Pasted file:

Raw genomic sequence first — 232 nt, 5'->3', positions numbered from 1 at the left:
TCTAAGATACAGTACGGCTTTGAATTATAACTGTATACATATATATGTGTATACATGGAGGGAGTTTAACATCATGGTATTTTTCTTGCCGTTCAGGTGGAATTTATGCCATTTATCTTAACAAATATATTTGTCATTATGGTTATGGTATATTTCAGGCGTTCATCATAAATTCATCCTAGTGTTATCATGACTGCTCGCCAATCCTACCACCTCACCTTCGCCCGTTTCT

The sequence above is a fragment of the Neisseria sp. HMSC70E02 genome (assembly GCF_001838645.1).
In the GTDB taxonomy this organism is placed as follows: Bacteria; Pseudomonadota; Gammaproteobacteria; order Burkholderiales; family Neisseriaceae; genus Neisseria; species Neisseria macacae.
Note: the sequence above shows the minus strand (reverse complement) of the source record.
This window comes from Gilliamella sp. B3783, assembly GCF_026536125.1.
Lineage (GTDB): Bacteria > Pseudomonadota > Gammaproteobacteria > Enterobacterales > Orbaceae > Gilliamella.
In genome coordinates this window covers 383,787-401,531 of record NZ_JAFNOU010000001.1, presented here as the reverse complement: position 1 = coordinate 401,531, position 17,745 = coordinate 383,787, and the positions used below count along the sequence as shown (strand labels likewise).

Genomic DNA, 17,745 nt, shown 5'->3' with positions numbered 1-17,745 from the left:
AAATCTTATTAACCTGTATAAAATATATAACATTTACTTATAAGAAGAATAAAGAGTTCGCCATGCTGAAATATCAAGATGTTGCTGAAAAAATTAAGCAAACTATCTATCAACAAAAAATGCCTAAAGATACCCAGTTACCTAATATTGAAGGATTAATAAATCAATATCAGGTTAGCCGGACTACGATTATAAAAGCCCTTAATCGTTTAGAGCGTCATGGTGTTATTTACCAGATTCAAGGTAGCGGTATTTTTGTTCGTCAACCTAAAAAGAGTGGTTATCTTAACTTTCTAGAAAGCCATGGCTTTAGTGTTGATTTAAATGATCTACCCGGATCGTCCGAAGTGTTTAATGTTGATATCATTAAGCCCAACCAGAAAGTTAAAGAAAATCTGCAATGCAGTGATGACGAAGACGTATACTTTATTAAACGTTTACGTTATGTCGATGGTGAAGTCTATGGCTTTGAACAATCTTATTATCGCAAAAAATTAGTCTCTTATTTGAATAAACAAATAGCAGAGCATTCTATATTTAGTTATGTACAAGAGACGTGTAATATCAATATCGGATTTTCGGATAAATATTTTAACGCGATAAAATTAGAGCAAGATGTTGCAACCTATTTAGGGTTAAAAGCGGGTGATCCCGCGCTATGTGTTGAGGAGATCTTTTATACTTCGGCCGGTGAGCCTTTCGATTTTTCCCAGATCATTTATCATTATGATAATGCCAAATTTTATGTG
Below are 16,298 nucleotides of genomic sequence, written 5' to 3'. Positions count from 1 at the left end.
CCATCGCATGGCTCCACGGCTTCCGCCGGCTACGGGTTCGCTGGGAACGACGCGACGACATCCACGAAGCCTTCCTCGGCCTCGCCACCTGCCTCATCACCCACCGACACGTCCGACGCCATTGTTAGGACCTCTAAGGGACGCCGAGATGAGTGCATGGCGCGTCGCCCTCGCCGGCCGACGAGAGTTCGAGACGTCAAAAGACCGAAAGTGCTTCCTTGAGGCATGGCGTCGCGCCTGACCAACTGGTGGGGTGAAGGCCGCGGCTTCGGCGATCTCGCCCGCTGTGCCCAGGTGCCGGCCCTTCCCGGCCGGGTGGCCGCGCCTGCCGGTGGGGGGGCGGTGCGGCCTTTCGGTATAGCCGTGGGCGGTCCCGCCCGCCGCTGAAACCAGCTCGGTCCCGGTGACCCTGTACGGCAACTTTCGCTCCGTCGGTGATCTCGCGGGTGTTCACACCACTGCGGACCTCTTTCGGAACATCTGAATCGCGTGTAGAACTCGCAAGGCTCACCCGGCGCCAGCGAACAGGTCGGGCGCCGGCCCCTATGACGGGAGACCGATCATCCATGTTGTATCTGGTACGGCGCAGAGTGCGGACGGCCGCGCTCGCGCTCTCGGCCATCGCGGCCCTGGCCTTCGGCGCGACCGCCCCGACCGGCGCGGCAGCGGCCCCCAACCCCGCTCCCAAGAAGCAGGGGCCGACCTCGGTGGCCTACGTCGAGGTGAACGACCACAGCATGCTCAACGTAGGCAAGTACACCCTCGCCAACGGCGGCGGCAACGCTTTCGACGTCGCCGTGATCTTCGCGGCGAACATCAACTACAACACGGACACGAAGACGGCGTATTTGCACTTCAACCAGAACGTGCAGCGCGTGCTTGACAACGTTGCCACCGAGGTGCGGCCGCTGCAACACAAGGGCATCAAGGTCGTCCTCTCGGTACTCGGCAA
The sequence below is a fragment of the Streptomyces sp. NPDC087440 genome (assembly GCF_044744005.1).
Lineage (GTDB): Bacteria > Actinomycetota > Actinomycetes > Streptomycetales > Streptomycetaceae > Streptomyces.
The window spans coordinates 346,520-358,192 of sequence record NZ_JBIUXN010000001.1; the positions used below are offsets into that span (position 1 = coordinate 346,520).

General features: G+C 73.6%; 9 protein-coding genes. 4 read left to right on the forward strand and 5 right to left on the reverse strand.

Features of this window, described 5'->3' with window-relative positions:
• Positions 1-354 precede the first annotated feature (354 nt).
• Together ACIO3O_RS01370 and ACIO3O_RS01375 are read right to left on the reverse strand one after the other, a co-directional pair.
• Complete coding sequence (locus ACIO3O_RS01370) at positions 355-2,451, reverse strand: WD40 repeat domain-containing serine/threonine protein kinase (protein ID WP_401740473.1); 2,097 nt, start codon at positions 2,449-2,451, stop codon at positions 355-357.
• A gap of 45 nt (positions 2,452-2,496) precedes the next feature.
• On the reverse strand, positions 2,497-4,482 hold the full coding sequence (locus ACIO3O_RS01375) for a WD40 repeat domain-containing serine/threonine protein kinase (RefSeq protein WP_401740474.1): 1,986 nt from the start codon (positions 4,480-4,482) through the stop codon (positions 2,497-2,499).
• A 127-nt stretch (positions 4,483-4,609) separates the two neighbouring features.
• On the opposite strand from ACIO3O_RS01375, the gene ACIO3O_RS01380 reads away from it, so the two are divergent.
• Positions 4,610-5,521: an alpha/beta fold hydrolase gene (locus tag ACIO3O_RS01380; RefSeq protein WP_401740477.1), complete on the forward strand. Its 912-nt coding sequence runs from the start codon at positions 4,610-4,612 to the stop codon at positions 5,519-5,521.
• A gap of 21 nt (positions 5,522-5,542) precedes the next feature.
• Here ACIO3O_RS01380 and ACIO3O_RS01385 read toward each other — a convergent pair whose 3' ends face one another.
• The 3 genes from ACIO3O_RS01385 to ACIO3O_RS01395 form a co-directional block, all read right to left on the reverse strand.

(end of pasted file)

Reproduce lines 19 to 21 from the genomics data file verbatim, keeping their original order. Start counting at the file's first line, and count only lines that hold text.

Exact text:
• Together ACIO3O_RS01370 and ACIO3O_RS01375 are read right to left on the reverse strand one after the other, a co-directional pair.
• Complete coding sequence (locus ACIO3O_RS01370) at positions 355-2,451, reverse strand: WD40 repeat domain-containing serine/threonine protein kinase (protein ID WP_401740473.1); 2,097 nt, start codon at positions 2,449-2,451, stop codon at positions 355-357.
• A gap of 45 nt (positions 2,452-2,496) precedes the next feature.